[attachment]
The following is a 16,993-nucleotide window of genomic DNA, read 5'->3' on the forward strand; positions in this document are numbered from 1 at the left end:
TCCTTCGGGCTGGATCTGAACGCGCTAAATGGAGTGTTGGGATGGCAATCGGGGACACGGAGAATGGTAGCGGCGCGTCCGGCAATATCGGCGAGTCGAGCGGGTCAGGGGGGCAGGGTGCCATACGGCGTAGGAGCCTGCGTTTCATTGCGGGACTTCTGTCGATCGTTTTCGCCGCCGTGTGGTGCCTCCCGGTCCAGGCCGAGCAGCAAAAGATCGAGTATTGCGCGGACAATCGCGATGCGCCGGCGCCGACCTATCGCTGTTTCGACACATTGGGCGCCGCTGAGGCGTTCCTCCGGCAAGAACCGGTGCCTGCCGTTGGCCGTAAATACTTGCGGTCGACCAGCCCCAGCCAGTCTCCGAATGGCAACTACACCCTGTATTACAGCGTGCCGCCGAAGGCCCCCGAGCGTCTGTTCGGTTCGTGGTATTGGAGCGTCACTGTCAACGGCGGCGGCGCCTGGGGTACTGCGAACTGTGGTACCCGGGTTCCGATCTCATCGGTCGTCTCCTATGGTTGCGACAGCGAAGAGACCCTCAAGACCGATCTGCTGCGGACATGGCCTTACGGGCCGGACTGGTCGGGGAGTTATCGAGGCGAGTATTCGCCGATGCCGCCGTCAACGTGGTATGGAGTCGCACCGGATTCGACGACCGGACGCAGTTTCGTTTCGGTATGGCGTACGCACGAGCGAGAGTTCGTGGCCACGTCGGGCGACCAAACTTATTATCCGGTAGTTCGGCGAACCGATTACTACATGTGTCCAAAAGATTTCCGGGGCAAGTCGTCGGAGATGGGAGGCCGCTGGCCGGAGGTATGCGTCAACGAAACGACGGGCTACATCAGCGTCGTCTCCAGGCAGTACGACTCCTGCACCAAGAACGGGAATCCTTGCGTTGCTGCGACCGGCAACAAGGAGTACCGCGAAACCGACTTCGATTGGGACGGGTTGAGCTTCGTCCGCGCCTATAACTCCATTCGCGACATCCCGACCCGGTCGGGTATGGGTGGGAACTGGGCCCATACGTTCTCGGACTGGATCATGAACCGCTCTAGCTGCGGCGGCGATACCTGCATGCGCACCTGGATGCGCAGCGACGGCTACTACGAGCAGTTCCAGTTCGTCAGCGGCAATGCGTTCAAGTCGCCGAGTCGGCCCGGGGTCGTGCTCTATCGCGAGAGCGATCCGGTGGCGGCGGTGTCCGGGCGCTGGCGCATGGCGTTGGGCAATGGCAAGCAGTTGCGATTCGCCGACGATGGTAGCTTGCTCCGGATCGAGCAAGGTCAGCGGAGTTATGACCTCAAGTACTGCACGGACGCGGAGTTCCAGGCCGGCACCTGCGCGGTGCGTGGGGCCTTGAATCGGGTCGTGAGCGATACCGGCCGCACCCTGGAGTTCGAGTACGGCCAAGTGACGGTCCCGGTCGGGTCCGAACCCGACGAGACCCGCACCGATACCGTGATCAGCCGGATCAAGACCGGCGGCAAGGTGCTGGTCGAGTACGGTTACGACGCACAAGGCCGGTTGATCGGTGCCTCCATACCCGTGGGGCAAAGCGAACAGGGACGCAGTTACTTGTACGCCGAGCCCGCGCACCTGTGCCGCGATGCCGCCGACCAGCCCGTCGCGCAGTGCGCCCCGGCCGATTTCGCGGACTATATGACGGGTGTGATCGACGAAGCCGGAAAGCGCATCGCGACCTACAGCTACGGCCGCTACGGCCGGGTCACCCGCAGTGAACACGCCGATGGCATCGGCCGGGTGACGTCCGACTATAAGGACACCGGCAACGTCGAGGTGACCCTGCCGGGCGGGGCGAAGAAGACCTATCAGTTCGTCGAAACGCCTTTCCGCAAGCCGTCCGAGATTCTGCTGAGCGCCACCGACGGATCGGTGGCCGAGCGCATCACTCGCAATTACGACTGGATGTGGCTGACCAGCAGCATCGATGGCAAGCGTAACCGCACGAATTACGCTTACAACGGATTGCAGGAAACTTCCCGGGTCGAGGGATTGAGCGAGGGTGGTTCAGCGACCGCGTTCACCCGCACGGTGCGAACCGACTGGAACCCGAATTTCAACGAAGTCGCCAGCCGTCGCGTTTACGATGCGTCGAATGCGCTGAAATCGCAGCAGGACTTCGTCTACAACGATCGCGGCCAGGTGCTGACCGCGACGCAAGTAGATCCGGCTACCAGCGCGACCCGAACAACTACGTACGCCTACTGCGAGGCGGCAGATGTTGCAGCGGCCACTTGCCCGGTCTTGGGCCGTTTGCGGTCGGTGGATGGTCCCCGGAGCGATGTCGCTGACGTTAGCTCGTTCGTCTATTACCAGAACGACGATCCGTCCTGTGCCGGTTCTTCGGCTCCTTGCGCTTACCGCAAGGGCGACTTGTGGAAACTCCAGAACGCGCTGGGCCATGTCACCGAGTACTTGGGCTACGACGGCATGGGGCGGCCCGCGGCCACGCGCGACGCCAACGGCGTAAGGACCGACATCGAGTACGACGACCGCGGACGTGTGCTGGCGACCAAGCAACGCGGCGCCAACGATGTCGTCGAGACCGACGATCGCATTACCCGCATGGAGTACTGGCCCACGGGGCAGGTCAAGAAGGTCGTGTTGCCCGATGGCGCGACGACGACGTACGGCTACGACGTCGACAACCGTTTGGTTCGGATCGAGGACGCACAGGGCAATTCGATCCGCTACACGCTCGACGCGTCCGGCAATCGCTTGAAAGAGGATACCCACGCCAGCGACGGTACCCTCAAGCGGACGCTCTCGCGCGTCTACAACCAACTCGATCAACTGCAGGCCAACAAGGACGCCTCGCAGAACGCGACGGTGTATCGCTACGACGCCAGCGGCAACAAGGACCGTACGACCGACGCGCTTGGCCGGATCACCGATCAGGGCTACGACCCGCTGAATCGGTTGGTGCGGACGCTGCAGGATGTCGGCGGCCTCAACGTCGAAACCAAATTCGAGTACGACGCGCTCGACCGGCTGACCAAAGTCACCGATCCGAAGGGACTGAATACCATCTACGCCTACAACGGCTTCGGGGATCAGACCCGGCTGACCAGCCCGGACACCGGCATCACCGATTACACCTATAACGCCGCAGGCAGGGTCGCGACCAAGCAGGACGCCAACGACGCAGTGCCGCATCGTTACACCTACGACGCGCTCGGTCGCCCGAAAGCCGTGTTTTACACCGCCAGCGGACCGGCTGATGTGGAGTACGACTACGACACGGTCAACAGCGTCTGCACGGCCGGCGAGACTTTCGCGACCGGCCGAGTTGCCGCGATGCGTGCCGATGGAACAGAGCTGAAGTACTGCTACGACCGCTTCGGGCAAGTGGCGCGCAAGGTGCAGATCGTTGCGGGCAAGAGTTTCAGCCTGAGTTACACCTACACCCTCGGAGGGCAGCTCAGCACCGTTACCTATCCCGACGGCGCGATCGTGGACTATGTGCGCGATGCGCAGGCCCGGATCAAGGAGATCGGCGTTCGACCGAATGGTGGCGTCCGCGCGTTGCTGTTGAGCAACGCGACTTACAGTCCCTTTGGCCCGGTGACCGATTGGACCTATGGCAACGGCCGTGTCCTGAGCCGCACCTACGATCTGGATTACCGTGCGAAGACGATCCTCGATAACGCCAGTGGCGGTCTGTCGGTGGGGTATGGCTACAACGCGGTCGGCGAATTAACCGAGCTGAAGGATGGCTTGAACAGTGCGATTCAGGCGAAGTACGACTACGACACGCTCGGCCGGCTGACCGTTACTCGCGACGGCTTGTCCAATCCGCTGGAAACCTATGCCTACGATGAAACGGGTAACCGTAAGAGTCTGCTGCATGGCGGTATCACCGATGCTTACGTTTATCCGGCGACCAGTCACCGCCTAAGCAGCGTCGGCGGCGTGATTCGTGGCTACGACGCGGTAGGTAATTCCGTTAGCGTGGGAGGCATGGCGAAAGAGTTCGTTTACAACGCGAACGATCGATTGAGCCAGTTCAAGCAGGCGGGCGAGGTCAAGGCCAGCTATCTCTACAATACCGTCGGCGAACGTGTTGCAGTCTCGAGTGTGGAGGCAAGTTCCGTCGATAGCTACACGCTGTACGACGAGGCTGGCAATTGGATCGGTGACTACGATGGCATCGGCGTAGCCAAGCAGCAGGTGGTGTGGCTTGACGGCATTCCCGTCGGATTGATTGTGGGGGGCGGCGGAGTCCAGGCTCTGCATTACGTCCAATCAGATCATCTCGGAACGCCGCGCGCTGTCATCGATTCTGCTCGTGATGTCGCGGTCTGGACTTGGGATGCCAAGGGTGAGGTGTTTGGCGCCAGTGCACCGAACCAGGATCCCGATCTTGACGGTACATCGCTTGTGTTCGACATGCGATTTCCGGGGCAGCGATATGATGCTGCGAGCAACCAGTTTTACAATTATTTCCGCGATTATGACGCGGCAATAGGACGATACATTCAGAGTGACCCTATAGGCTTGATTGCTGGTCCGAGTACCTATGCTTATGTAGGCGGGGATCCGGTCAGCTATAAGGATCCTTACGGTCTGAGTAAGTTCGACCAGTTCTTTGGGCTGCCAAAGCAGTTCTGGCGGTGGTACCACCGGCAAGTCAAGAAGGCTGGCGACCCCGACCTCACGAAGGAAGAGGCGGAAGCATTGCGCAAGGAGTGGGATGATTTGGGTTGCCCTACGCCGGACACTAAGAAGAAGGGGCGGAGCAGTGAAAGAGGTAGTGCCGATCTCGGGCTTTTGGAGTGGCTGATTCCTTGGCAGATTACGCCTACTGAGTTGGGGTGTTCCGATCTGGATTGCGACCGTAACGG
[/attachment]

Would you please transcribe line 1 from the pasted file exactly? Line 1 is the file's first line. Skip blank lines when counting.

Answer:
The following is a 16,993-nucleotide window of genomic DNA, read 5'->3' on the forward strand; positions in this document are numbered from 1 at the left end: